Tribal Online Lending Provides a Critical Lifeline for Non-Gaming Tribes
Online Lending is a Lifeline
Tribal online lending provides a critical economic lifeline for sovereign tribes in remote areas, whether or not they engage in tribal government gaming. While many out-of-the-way tribal communities have developed gaming facilities as a way to create jobs and generate essential government revenues, remote reservations and gaming properties have been more severely impacted by the economic downturn.
There are two important reasons for these differential impacts:
- The type of facilities these tribes can offer
- The impact of the gaming product lifecycle
Repeater Market Resorts versus Integrated Resorts
First, just as geography matters for the size and scale of tribal gaming revenue generation, geography dictates what type of gaming property a tribal government develops. For example, a tribe in a remote area will build a property that relies more heavily on gaming activity than on other amenities. These “repeater-market” properties attract local patrons who typically visit three to four times per week to play but are not likely to shop, dine or spend the night. Therefore, remote gaming properties are often smaller and more gaming-centric. These repeater-market properties differ significantly in scope and output from the larger integrated resorts that are built near population centers. Integrated resorts offer hotels, entertainment, fine dining, meeting and event space or other amenities to supplement and drive gaming revenues from patrons who visit less frequently but spend more and stay longer. While the recession has impacted discretionary spending for gaming, these integrated resorts are often able to maintain revenue levels more readily since they rely less heavily on gaming and more on their diversified offerings.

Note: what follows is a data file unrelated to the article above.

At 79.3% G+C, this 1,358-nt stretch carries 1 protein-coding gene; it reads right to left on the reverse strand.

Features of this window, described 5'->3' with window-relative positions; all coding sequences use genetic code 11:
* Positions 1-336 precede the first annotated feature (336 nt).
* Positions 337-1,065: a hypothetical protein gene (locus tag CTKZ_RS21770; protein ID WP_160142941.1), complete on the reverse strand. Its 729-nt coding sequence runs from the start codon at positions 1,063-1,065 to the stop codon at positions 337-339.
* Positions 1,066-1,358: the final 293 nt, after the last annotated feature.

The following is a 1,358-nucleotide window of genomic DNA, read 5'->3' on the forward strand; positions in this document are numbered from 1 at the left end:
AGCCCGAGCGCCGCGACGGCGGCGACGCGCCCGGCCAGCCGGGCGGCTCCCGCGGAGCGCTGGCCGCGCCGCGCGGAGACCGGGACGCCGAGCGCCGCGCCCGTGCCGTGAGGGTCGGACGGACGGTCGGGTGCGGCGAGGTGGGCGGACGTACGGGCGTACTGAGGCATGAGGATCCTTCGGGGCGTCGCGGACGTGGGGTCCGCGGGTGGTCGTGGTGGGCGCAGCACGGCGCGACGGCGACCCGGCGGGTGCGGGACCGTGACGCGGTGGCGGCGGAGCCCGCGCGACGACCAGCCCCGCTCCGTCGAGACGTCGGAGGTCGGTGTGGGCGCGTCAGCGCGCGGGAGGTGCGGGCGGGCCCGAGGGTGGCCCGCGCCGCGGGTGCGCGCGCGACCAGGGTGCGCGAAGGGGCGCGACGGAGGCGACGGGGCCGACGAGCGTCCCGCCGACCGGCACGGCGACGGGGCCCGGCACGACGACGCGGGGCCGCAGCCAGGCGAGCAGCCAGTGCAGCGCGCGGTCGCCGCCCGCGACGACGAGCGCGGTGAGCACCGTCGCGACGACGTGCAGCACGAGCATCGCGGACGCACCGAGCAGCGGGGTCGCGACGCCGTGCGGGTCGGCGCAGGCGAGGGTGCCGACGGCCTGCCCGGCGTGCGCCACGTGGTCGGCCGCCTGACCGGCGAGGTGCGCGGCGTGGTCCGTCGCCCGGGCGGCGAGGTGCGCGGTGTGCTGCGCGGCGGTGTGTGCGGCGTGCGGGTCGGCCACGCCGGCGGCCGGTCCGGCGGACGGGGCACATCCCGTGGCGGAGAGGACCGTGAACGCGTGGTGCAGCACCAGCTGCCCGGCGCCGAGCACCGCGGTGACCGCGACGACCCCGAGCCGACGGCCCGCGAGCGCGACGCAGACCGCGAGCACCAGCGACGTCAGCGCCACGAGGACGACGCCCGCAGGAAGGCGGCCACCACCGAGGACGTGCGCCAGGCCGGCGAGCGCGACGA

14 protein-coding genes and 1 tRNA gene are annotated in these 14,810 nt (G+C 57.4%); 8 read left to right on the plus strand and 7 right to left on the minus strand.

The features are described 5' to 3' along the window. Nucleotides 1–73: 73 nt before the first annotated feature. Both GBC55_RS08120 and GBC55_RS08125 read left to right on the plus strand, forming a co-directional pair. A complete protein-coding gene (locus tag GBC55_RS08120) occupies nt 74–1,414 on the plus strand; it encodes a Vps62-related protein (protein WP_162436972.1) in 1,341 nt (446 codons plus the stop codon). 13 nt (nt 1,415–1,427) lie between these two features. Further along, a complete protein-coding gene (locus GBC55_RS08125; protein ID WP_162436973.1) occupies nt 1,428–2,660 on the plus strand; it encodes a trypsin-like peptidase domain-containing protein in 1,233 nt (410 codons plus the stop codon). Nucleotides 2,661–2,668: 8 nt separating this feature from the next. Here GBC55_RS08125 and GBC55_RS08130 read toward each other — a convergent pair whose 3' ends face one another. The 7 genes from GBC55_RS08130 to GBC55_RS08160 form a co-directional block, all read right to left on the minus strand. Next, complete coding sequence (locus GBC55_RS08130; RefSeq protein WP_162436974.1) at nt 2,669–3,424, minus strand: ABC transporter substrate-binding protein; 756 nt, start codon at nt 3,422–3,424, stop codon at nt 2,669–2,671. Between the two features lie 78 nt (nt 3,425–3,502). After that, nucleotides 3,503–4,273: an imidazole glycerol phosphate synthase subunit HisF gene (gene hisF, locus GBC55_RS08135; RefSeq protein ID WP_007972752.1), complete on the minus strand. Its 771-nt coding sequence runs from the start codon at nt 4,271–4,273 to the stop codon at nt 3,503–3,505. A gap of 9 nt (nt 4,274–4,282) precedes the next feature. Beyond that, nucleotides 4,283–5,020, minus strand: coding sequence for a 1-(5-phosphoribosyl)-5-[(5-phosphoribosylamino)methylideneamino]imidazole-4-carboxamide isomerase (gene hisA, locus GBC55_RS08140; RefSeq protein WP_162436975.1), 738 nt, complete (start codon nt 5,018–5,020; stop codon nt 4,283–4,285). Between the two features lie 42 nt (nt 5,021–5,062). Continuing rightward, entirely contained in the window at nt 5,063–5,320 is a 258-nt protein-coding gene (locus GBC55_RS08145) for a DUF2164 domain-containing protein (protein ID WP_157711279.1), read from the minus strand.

Remote Tribes Excluded from the Gaming Product Life Cycle
Sovereign tribal governments have been generating government revenues through gaming since the late 1970’s. Due to legal uncertainties and limitations on access to capital financing and casino management expertise, these early gaming properties were almost exclusively focused on gaming. This early focus on gaming activities in tribal casinos is consistent with the gaming product lifecycle framework (see below) since new gaming jurisdictions often rely upon gaming revenues to finance expansion, secure proper management, and attract customers. As gaming markets mature and grow, however, operators typically expand into more amenity offerings, including hotels, dining options, entertainment venues or meeting and events space. As tribal gaming has matured across the United States, more tribally-owned properties have begun to rely on these amenity offerings more and on gaming less. As the importance of amenities has increased for tribal governments with integrated resorts, tribes in remote areas have been excluded from the typical product lifecycle due to their limited geographic base and lack of access to a large gaming market or population center. Online lending and other e-commerce activities support these tribal governments to supplement their gaming revenues with an industry that does not rely predominantly on the local population.
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